Friday, March 7, 2014

Friday Flash Fiction: Grandma Deedee

Every Friday Kurt posts a new piece of flash fiction. This week...

Grandma Deedee
Word Count: 600

Allen sat on the floor as his daughter, Tasha, run around the room. Grandma Deedee watched lovingly from the chair. It was a new living situation for her and the apartment in the assisted living facility was smaller than she’d been used to, but from what Allen could tell she seemed to be settling in.

“And how old is she now?” asked Grandma Deedee.

“Two-and-a-half,” said Allen.

“She’s so big,” said Grandma Deedee.

Allen agreed that, yes, she was big.

“And full of energy, too.”

“Yeah, she’s a little hurricane, this one.”

Tasha did another lap around living room.

“Are they treating you well?” asked Allen.

Grandma Deedee blustered. She ran a wrinkly hand through hair that looked like loose cotton. “What kind of question is that?” she asked.

It seemed like a perfectly reasonable one to Allen. “How’s the staff?” he asked. “That’s what I mean.”

“Oh, they’re fine,” said Grandma Deedee. “They’re a little pushy.”

Good, thought Allen. Nursing home staff—or, rather, assisted living facility staff—ought to be a little pushy. Lord knows the inmates were. Inmates? Allen checked himself. Residents. That would have been embarrassing if he’d said it out loud.

“And how old is she now?” asked Grandma Deedee again, pointing at Tasha.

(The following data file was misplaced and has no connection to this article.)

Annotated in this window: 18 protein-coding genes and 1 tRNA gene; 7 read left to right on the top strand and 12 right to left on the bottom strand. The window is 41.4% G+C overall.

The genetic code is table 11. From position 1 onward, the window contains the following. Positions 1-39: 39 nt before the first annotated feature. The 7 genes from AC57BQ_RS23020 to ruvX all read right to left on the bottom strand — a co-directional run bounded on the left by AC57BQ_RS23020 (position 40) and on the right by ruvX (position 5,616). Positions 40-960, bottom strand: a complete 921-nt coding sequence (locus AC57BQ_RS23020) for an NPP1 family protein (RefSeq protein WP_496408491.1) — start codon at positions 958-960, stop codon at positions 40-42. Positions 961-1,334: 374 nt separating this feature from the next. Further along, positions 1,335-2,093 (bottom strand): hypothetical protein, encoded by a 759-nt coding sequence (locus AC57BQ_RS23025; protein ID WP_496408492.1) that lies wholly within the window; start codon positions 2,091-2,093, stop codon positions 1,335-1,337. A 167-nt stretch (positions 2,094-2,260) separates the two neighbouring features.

“She’s five,” said Allen. He felt guilty lying to her—Tasha would be three in a few months. But what was the point of taking care of the senile and the elderly if you couldn’t have a little fun with them?

“Full of energy,” said Grandma Deedee.

“Yeah, she’s a little tornado,” said Allen. “So, you said the staff are pushy?”

“Some of them,” said Grandma Deedee.

“In what way?” asked Allen.

“What way what?”

“How are they pushy?”

Grandma Deedee pondered this for a moment. “Oh, you know,” she said. “They’re just kind of pushy.”

Allen wondered if pushy was code for Jewish, the way it was with some of Grandma Deedee’s friends. They were proud Southern women, which didn’t automatically make them racists, and they would be quick to tell you that it was perfectly normal to have a great deal of pride in one’s Southern heritage without being racist.

That said, they were all totally racist.

“And how old is she now?”

“Just turned twelve.”

“Really? She’s kind of small.”

“She’ll catch up.”

“Full of energy, though.”

“Yeah, she’s a regular Tasmanian Devil.”

Allen was ready to get out of there. He hated nursing homes—rather, assisted living facilities. Whatever, he didn’t like being there. Inevitably someday Tasha, the little imp currently crawling under the coffee table, would decide that he’d outlived his usefulness and stick him in a home like this because he couldn’t take care of himself.

Someone knocked at the door.

“Come in,” Grandma Deedee hollered.

The handle turned, but didn’t open, because it was locked. I got up and opened the door. Another inmate—resident—stood at the doorway. “Deedee!” she shouted. “It’s almost time for Downton!”

Grandma Deedee lit up. “Hello, Nora,” she said. “This is my grandson Allen and his daughter Tisha.”

“It’s Tasha, actually,” said Allen.

“You don’t look much like a Tasha,” said Nora.

“No, I’m Allen,” said Allen. “And we were just leaving.”

“Sure you don’t want to stay and watch Downton with us?”

“I don’t think Tasha would sit through it,” said Allen.

“Who’s Tasha?” asked Nora.

“Oh, never mind him, Nora,” said Grandma Deedee. “You don’t want to talk to him; he’s not right in the head. I keep asking him how old his daughter is and he’s given me three different answers!”

Edited by Carolyn "Pretty Sure He's An Ass" Abram

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